The skulls of the Templo Mayor

More than once, I’ve read that the pre-Columbian Aztec civilization was so blood-curdlingly homicidal that History herself blessed its destruction by the conquistadors. I used to suspect that the underlying assumptions were unsound, relying on exaggerations by self-interested Spanish chroniclers. Here’s Lizzie Wade writing in Science:

Some conquistadors wrote about the tzompantli [“an enormous rack of skulls”] and its towers [“two towers of skulls that flanked the tzompantli“], estimating that the rack alone contained 130,000 skulls. But historians and archaeologists knew the conquistadors were prone to exaggerating the horrors of human sacrifice to demonize the Mexica culture. As the centuries passed, scholars began to wonder whether the tzompantli had ever existed.


Archaeologists at the National Institute of Anthropology and History (INAH) here can now say with certainty that it did. Beginning in 2015, they discovered and excavated the remains of the skull rack and one of the towers underneath a colonial period house on the street that runs behind Mexico City’s cathedral. (The other tower, they suspect, lies under the cathedral’s back courtyard.)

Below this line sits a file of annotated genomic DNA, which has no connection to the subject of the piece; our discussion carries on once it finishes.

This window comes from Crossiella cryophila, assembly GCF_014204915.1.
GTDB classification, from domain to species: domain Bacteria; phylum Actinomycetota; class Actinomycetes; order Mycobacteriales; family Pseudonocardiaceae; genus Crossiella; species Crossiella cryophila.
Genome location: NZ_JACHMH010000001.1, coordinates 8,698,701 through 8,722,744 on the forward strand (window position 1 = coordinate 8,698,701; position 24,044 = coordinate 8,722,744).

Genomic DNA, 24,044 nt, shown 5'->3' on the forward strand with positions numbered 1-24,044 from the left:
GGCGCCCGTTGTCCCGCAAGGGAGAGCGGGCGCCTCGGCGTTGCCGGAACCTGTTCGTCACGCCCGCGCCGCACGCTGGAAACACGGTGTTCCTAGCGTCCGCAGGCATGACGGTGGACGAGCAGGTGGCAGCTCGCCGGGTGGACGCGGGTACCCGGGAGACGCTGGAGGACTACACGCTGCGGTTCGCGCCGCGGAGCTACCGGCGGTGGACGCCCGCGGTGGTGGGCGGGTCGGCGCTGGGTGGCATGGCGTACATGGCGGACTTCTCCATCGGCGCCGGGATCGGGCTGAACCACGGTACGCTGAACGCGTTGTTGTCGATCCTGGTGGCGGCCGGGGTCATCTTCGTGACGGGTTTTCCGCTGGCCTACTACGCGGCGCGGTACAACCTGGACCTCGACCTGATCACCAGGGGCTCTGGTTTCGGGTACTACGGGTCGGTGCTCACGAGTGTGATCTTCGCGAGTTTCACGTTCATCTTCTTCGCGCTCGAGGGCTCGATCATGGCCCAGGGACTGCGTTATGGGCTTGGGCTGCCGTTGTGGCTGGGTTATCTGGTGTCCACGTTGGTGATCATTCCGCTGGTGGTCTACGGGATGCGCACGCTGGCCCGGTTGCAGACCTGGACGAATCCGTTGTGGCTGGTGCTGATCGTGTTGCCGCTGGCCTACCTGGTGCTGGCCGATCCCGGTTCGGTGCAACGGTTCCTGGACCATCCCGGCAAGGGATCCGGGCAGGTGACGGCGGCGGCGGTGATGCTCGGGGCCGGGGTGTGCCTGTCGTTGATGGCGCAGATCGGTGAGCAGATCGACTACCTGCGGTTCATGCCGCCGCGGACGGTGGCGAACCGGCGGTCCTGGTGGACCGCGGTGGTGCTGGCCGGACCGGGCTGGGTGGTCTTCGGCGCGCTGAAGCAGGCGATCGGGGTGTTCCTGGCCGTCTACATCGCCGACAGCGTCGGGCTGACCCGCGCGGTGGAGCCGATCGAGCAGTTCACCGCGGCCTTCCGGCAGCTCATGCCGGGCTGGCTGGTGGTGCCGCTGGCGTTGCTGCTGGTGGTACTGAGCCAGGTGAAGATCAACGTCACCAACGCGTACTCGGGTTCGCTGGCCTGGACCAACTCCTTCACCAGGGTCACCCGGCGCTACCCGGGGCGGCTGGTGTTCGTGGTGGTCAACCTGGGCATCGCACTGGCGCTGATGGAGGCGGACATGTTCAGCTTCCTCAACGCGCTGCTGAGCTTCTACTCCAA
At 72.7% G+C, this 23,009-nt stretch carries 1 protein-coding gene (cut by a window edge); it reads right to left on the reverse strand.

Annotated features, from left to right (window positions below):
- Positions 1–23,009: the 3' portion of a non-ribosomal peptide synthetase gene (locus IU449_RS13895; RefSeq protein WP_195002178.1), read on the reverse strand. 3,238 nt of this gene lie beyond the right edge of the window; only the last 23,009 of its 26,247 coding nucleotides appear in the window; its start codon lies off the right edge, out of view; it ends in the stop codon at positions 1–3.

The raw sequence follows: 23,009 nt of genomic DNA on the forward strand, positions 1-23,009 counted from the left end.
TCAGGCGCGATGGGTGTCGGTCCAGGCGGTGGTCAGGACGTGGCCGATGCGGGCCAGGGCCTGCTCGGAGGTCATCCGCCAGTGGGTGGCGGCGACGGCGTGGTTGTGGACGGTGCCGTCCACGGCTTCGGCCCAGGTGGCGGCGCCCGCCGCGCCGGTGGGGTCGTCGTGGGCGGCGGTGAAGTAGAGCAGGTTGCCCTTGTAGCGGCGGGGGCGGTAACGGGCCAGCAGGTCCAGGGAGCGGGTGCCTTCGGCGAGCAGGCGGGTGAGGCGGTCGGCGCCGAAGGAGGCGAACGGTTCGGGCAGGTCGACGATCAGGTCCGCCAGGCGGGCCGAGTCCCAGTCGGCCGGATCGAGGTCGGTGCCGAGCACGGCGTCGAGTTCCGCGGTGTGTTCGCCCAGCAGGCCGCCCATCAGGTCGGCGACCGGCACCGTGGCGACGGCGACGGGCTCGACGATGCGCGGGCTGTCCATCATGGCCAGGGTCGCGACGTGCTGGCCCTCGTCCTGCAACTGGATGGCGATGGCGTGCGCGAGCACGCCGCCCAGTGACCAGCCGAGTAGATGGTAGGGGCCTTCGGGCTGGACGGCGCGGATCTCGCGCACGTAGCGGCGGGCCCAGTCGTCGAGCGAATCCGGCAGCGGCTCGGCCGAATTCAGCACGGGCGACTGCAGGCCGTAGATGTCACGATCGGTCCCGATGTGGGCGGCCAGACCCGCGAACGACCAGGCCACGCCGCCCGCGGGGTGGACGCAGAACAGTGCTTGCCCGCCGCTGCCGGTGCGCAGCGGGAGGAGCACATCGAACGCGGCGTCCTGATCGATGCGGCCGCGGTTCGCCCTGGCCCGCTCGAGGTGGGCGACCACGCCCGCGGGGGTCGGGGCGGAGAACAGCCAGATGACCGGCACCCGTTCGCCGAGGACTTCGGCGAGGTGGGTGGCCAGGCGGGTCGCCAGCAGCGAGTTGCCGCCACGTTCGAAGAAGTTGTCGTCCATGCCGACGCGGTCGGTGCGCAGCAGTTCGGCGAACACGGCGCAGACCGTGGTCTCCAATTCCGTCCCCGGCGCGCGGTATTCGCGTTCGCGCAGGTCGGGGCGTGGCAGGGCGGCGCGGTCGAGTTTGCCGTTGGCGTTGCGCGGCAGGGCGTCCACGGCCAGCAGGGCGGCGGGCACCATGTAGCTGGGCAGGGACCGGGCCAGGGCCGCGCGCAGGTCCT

One could argue that these findings, by themselves, don’t prove mass human sacrifice – such could have been Mayan burial practices, akin to the ossuaries in ancient Christian monasteries in Egypt, Syria, Greece and, later, Western Europe. But the context makes it clear these men and, yes, women (20%) and children (5%) didn’t just die young in a sweeping epidemic.

…[T]he researchers believe the partially unearthed skull rack was built between 1485 and 1502, and ran 112 feet in length and stretched 40 feet wide. Parts of the skull rack were constructed by cementing skulls together to support the platform. The researchers believe that structure may have once contained up to 60,000 skulls.

If this is correct, the conquistadors’ estimate of 130,000 only exaggerated the number by a factor of 2.2 rather than 10 or 100.

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